3rd July (20th June O.S.):
- ADALBERT, a monk at St. Maximin in Trier who went to preach to the pagan Slavs. All his companions were killed by them, and he only escaped with difficulty (A.D. 961). He then became Abbot of Weißenburg and in A.D. 968 the first Archbishop of Magdeburg with jurisdiction over the western Slavs or Sorbs. St. Adalbert reposed A.D. 981.
- ALBAN — THE PROTOMARTYR OF BRITAIN,
TROPARION of ST. ALBAN — TONE IV In his struggle your holy martyr Alban, Gained the crown of life, O Christ our God. For strengthened by you and in purity of heart, He spoke boldly before the judges of this world, Offering up his head to you, the Judge of all!
St. Alban was a pagan living at Verulamium (present-day St. Albans, Hertfordshire, England) during a persecution of Christians that took place either circa A.D. 209 or A.D. 305.
The chief magistrate of Verulamium ordered that all the Christian priests be arrested, tortured, and then killed. A priest, known to us as Amphibalus, fled and St. Alban sheltered him in his home. The priest’s piety impressed St. Alban and he asked to be taught about the faith. St. Alban soon embraced Christ and was baptised by Amphibalus.
The authorities became aware that St. Alban was hiding a fugitive, and soldiers were sent to arrest the priest. As the soldiers arrived, St. Alban and Amphibalus exchanged cloaks, resulting in St. Alban’s arrest and Amphibalus’ escape. St. Alban was brought before the magistrate who was furious that St. Alban had helped the priest escape. However, he offered St. Alban the opportunity to be freed without punishment if St. Alban would renounce Christ, offer a sacrifice to idols, and reveal where Amphibalus was hiding. St. Alban replied that he was a Christian and worshiped the one true God. The magistrate had St. Alban beaten and tortured, and once again offered to free him if he renounced Christ. St. Alban again refused, rejoicing in the suffering he was experiencing for the glory of God. The magistrate then ordered that St. Alban be taken to Holmhurst Hill outside the village and beheaded.
In his Historia Ecclesiastica, St. Bede the Venerable (25th May) relates of several miracles associated with the story of St. Alban’s execution. One, that the bridge crossing a river which separated Verulamium and Holmhurst Hill, was full of people who had come to witness St. Alban’s martyrdom, preventing the execution party from continuing up the hill. St. Alban stood and prayed, making the Sign of the Cross over the river, which then parted, allowing the execution party to pass. The executioner was so astonished by this that he threw away his sword and refused to carry out the execution. He too was arrested and a replacement was selected. Another miracle linked to is that as they climbed Holmhurst Hill, St. Alban became thirsty and asked for water. At this point a small spring gushed forth and the saint was able to drink. Though the well is now dry, for many years pilgrims came to drink from this Holy Well. One of the last miracles connected to St. Alban’s martyrdom is that as the replacement executioner struck St. Alban’s head off, the executioner’s eyes came out of his head and fell to the ground. These miracles led to many conversions amongst the crowd of spectators.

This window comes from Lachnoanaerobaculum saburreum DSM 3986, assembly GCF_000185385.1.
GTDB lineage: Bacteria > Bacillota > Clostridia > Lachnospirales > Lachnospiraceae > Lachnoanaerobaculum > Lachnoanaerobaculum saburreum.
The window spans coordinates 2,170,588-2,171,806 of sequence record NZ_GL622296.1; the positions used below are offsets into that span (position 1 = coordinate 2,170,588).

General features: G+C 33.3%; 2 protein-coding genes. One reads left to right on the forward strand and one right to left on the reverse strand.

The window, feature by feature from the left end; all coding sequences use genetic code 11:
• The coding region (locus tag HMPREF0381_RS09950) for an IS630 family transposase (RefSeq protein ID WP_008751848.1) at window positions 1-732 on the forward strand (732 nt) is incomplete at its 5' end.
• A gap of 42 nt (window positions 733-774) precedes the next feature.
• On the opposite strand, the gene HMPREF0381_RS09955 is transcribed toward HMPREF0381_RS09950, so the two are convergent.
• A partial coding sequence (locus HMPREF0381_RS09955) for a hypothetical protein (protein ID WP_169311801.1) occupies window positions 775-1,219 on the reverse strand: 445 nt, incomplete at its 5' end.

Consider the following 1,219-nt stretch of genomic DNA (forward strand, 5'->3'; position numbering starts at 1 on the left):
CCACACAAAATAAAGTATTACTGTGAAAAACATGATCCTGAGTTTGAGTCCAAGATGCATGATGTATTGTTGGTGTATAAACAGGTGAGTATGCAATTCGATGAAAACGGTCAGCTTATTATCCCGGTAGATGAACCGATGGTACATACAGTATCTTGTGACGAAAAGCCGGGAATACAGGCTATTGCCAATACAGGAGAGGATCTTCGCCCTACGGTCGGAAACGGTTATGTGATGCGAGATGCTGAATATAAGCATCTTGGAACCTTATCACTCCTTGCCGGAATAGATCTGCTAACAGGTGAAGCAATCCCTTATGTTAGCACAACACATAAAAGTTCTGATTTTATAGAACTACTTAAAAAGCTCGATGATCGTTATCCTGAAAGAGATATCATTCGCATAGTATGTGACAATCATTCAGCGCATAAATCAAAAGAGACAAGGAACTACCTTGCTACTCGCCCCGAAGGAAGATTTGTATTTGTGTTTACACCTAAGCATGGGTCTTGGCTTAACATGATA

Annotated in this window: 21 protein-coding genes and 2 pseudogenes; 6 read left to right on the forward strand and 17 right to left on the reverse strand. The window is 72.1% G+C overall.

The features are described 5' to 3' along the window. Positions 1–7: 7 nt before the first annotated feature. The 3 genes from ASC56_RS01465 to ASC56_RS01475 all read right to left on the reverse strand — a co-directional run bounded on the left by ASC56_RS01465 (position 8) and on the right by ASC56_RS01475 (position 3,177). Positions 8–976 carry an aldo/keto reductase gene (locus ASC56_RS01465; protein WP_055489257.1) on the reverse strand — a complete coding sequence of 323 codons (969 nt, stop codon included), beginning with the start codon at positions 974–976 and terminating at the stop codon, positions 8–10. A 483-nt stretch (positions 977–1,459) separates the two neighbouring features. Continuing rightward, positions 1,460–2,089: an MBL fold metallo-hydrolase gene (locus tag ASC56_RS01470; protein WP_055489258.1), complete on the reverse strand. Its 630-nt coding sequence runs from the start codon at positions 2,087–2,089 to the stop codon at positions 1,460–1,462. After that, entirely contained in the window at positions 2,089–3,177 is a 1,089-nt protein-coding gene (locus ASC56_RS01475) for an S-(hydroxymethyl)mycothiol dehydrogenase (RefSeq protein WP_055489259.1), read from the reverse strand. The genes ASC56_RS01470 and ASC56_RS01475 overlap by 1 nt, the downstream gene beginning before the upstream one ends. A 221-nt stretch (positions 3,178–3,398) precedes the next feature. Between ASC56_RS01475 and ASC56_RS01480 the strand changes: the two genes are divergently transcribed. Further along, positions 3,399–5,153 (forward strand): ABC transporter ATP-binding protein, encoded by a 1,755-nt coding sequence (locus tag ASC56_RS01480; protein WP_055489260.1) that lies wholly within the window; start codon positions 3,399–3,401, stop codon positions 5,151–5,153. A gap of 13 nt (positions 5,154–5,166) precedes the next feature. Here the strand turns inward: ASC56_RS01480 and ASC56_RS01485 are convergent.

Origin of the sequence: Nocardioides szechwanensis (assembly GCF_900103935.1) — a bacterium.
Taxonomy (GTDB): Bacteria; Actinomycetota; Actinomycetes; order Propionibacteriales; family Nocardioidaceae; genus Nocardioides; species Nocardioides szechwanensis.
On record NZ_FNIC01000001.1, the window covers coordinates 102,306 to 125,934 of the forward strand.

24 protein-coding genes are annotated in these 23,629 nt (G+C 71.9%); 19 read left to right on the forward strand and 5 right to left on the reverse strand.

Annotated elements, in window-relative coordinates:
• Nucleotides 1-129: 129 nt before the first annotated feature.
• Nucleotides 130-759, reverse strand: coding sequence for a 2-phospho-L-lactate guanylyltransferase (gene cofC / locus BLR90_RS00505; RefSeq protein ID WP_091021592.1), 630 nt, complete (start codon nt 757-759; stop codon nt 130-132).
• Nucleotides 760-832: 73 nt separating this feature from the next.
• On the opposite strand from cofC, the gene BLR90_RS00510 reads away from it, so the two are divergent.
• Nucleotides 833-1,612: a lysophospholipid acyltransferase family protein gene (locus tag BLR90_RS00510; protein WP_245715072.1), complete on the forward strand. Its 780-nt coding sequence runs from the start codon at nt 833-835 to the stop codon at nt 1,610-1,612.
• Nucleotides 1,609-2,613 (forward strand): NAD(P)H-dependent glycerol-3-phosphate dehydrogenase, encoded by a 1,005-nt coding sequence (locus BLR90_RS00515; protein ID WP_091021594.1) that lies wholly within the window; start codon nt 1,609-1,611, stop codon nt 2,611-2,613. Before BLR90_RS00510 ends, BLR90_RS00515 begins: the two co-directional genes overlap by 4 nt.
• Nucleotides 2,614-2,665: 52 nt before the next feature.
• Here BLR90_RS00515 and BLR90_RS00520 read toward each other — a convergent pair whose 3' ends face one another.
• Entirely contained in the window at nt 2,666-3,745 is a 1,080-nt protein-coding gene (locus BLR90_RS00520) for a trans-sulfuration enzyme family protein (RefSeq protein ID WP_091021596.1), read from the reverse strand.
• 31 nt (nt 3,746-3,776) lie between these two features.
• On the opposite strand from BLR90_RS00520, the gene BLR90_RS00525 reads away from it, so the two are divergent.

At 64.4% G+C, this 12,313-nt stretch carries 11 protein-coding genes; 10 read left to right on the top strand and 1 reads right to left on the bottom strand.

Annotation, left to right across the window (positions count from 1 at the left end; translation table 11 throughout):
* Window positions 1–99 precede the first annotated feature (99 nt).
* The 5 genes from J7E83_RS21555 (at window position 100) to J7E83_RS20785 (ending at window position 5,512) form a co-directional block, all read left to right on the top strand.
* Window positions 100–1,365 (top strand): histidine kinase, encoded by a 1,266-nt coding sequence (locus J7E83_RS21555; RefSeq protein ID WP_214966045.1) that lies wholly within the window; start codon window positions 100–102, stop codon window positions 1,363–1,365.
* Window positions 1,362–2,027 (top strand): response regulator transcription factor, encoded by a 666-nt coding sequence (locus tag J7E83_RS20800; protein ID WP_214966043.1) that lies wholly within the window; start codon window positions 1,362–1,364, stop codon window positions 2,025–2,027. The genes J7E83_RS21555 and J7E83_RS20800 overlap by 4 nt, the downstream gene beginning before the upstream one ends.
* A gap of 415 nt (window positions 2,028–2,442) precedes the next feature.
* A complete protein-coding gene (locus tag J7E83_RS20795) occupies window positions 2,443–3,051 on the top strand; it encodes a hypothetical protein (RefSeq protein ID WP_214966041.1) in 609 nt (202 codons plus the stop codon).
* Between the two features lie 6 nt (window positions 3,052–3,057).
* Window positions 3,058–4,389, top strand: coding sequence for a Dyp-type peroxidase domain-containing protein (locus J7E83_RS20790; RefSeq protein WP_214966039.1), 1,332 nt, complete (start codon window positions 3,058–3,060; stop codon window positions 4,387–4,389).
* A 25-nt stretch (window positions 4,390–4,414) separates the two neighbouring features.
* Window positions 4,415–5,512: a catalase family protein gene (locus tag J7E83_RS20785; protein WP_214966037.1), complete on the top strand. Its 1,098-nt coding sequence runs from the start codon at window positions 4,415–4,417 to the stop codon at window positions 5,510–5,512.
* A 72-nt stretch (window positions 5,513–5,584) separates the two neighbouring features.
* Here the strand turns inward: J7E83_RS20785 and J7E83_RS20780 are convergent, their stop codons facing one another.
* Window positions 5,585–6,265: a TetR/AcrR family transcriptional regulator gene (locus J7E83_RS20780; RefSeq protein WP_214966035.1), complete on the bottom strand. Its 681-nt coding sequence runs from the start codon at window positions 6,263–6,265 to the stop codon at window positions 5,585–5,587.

The actual name of the priest St. Alban sheltered is unknown to us, though he has been called Amphibalus which was the word for the cloak the priest exchanged with St. Alban. It is believed he was captured several days after St. Alban’s martyrdom and executed at Redbourn, a few kilometres from Holmhurst Hill. All of the other details that have come down to us about this priest should be viewed with a fair degree of scepticism. The name of the first executioner is unknown to us as well.
- BAIN (BAINUS, BAGNUS), a monk at Fontenelle who became Bishop of Thérouanne. After twelve years he returned to Fontenelle and later served as Abbot. He reposed circa A.D. 710, and is the main patron-saint of Calais.
- FLORENTINA (FLORENCE), the only sister of SS. Leander (27th February), Fulgentius (16th January) and Isidore (4th April). After losing her parents at an early age, she was placed under the guardianship of St. Leander; going to a convent where she later became abbess, reposing circa A.D. 636.
- GOBAN (GOBAIN), a native of Ireland, who, as a disciple of St. Fursey (16th January), became a monk at Burgh Castle in Suffolk. He followed his abbot to France where they lived as hermits in the forest near the Oise. St. Goban was murdered by barbarians at the place now called Saint Gobain.
- GOVAN (GOVEN, COFEN), St. Govan was most likely an Irishman who had been a disciple of St. Ailbe of Emly (12th September) before he went to Wales. He lived there as an anchorite in a fissure in a cliff at what is now called St. Govan’s Head in Pembrokeshire. He is believed to have reposed circa A.D. 586 and to be buried under the altar of his hermitage.
- HELEN (HELIADA), an Abbess of the convent of Oehren in Trier, who reposed circa A.D. 750.
- NOVATUS, a son of Pudens, senator of Rome, and brother of SS. Praxedes (21st July) and Pudentiana (19th May), who reposed circa A.D. 151.
* - Prior to the Schism the Patriarchate of Rome was Orthodox and fully in communion with the Orthodox Church. As Saint John of Shanghai and San Francisco +1966 said "The West was Orthodox for a thousand years, and her venerable Liturgy is far older than any of her heresies."
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